How To Play Like Vinnie Colaiuta

We need to talk about VINNIE!! Vinnie Colaiuta, that is. But you already knew who I was talking about (and not just because of the title of this blog) because Vinnie, like Ringo and Buddy, doesn’t need a surname. OK, he’s not a household name but you probably own an album featuring him on drums. Vinnie is one of the most in demand session drummers on the planet. He’s recorded with Frank Zappa, Joni Mitchell, Jeff Beck, Sting, the Pussy Cat Dolls (can you blame him?) and err…. Megadeath, to name but a few. Yes, Vinnie’s status as the ‘go to’ L.A. session drummer, the ‘one take wonder’ with the ability to sight-read the most complex of charts, means he shows up in some very surprising places. To view Vinnie’s complete discography, visit his website. 

I first saw Vinnie perform at a drum clinic in London in the 1987. I don’t remember much about it, but I came away feeling inspired, in awe and inadequate in equal measures. The Jazz drummer Gary Husband, who most famously played with Level 42, bravely served as the warm-up act. I remember thinking he was pretty good, but Vinnie was in a different class.

Vinnie Colaiuta

Best Books to Study

As a boy, Vinnie would practise at every available opportunity. At school he would sit at the back of the English class with a practise pad and work through the rudiments. Invariably, he would get kicked out of class. Are you prepared to do the same?

Gary Chaffee Techniques Series 

Things became a bit more interesting when Vinnie enrolled at Berklee College of Music to study drums with Gary Chaffee, the then Head of Percussion. Chaffee is well known for his five volume series of ‘Technique’ books. They represent to drummers what Nicholas Slonimsky’s Thesaurus of Scales and Melodic Patterns represents to players of pitched instruments. Virtually every possible sticking combination is examined, every possible beat subdivision is subdivided. 
 

Studying Chaffee’s books is a great way to take your playing to another level.  In one volume, he deals with odd-rhythms, polyrhythms and mixed time signatures. What’s interesting is that even the early exercises have a frightening look about them. He mixes irregular note groupings and inserts rests in ways that appear counter-intuitive. As the book progresses, the exercises get increasingly difficult; the hapless drummer is expected to switch between subdivisions (triplets, quintuplets, sectuplets, etc.) whilst timekeeping foot ostinatos chugging along. Rhythms are stretched and distorted in all manner of ways; all the kinds of things you can hear Vinnie doing on Shut Up ‘n Play Yer Guitar.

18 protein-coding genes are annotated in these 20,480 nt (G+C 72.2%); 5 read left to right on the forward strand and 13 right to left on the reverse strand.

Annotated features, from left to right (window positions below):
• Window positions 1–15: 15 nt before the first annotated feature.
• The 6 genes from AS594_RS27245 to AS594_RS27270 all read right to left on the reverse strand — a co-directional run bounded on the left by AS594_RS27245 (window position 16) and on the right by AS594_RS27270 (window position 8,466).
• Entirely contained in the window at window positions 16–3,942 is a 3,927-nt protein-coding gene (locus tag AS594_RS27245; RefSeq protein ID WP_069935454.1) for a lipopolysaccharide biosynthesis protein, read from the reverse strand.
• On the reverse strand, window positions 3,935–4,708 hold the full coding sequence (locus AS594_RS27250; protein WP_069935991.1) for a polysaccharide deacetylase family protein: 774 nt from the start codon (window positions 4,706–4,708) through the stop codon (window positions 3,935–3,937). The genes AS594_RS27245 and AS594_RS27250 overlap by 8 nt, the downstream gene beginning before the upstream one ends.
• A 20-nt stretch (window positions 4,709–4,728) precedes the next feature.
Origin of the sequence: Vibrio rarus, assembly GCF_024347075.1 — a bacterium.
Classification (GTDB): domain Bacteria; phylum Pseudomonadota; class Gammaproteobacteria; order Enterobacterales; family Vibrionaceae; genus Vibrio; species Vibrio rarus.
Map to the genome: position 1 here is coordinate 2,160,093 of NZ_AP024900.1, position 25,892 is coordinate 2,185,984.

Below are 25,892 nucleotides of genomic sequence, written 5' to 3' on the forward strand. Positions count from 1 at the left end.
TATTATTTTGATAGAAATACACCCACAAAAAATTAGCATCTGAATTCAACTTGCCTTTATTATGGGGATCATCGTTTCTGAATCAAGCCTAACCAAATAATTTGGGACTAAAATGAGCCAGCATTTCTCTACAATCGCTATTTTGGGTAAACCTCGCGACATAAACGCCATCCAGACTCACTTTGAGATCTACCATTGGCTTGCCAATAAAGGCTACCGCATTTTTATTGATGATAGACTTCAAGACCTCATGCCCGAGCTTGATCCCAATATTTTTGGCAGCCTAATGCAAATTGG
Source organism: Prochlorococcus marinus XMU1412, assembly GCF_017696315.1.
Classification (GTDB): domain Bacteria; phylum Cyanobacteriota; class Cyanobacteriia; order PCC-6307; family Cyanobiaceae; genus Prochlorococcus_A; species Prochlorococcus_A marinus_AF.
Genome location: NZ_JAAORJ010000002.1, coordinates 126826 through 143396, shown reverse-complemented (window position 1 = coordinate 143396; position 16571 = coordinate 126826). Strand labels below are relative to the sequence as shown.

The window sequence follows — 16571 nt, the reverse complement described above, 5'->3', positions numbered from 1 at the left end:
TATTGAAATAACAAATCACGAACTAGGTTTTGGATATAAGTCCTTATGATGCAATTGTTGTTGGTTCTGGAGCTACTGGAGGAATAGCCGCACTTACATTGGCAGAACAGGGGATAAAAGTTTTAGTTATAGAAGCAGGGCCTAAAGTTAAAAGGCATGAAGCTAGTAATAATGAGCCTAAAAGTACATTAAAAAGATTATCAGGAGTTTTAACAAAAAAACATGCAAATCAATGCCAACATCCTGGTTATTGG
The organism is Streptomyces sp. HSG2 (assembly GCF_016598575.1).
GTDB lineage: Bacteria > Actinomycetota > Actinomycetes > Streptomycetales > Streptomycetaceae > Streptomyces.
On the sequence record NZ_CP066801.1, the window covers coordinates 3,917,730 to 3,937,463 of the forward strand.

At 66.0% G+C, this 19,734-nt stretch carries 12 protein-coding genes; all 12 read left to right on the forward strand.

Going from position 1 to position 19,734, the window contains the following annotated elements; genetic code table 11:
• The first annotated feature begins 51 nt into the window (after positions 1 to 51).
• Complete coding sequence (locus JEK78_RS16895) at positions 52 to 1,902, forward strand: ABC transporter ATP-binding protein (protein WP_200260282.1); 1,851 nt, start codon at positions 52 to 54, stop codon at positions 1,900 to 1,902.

Gary Chaffee

Linear Drumming

One of Chaffee’s most famous rhythmical concepts is linear drumming.  He describes linear as “nothing more than a way of playing.[…] it doesn’t matter what you play, as long as nothing hits together. […] Linear has no layering, no points where two or more voices are sounding at the same time.” Learning some linear patterns is a great way to capture part of that ‘Vinnie sound’.

The Unreel Drum Book

Another great source of Vinnie material is The Unreel Drum Book by Marc Atkinson. This book goes ‘beyond licks and takes you inside the artistic and rhythmic mind of one of the true visionaries of the drums, Vinnie Colaiuta.’ The book contains: an in-depth, step-by-step analysis and breakdown of Vinnie’s performance, note-for-note transcriptions, play-along tracks and drum charts. But don’t get this book if you’re hoping for quick results! This is a serious, long-term study aid and it’s not easy… well, it’s Vinnie… you wouldn’t expect it to be.

The Frank Zappa Guitar Book

This book contains Steve Vai’s transcriptions of the solos on Shut Up ‘n Play Yer Guitar. Along with the guitar solos, Vai transcribed Vinnie’s drums with incredible accuracy. If you want insight into how Vinnie plays when he’s let off the leash, this is the book.

Vinnie Colaiuta on Shut Up ‘n Play Yer Guitar

I was studying for my A Levels when I got hold of the Zappa album Shut Up ‘n Play Yer Guitar. I remember listening to it on loop. Zappa’s solos are like real time sonic sculptures, forever searching and exploring musical possibilities. I found it a transcendental, mind-altering experience (no drugs required!). During the solos, Vinnie’s drumming comes across as an integral component. Indeed, from start to finish, you get the impression that he is sharing the limelight on this album, the drumming is of equal importance to the lead guitar.

“Gee I Like Your Pants” is one of the shorter tracks on the album. It’s 2’32” of inspired lunacy. Vinnie’s fills sound like machine gun fire as they splutter and fizz all over Zappa’s guitar. Rhythms fragment and reform; they rub against each other one moment and bounce apart the next.  It’s an approach to drumming unlike any other.  Whilst it maybe improvised, it’s not jazz. It’s on a rock album but far too unpredictable to really be considered ‘rock’. You can’t even call it prog because it lacks all the preposterous pretention! 

On the piece Stucco Homes, his playing is so intricate, so dazzlingly entwined with Zappa’s solo it’s as if he is actually predicting Zappa’s every move. The pieces starts with Vinnie holding down his trademark one-drop reggae for about eight bars before mutating into something far more exotic. His drum kit at the time incorporated all kinds of goofy percussion: bongos, castanets, rototoms, etc. You can see him playing it in this German TV special, ‘We Don’t Mess Around’, recorded at Circus Krone in September 1978.

You can also hear Vinnie’s drumming on the Frank Zappa albums Joe’s Garage (1979)Tinsel Town Rebellion (1981)and Shut Up ‘n Play Yer Guitar (1981)